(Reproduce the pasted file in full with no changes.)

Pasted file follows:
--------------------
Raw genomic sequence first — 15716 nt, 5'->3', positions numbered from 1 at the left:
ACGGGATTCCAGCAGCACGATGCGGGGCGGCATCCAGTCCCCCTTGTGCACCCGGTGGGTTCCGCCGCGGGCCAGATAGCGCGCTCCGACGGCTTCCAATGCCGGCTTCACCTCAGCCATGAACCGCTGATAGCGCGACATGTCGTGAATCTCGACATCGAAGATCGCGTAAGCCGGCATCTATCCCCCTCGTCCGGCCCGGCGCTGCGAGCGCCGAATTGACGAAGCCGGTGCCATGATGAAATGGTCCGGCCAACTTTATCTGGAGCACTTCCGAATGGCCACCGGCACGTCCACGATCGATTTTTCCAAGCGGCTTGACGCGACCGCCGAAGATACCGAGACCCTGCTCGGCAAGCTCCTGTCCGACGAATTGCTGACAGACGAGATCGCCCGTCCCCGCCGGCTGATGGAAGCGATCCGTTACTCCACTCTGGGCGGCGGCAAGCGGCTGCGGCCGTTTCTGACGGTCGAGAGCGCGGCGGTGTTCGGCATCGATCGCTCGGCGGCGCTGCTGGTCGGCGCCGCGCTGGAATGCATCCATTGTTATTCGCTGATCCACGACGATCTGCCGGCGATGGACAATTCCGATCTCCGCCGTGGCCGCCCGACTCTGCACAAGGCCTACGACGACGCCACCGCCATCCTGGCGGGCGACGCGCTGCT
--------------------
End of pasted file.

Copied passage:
Raw genomic sequence first — 15716 nt, 5'->3', positions numbered from 1 at the left:
ACGGGATTCCAGCAGCACGATGCGGGGCGGCATCCAGTCCCCCTTGTGCACCCGGTGGGTTCCGCCGCGGGCCAGATAGCGCGCTCCGACGGCTTCCAATGCCGGCTTCACCTCAGCCATGAACCGCTGATAGCGCGACATGTCGTGAATCTCGACATCGAAGATCGCGTAAGCCGGCATCTATCCCCCTCGTCCGGCCCGGCGCTGCGAGCGCCGAATTGACGAAGCCGGTGCCATGATGAAATGGTCCGGCCAACTTTATCTGGAGCACTTCCGAATGGCCACCGGCACGTCCACGATCGATTTTTCCAAGCGGCTTGACGCGACCGCCGAAGATACCGAGACCCTGCTCGGCAAGCTCCTGTCCGACGAATTGCTGACAGACGAGATCGCCCGTCCCCGCCGGCTGATGGAAGCGATCCGTTACTCCACTCTGGGCGGCGGCAAGCGGCTGCGGCCGTTTCTGACGGTCGAGAGCGCGGCGGTGTTCGGCATCGATCGCTCGGCGGCGCTGCTGGTCGGCGCCGCGCTGGAATGCATCCATTGTTATTCGCTGATCCACGACGATCTGCCGGCGATGGACAATTCCGATCTCCGCCGTGGCCGCCCGACTCTGCACAAGGCCTACGACGACGCCACCGCCATCCTGGCGGGCGACGCGCTGCT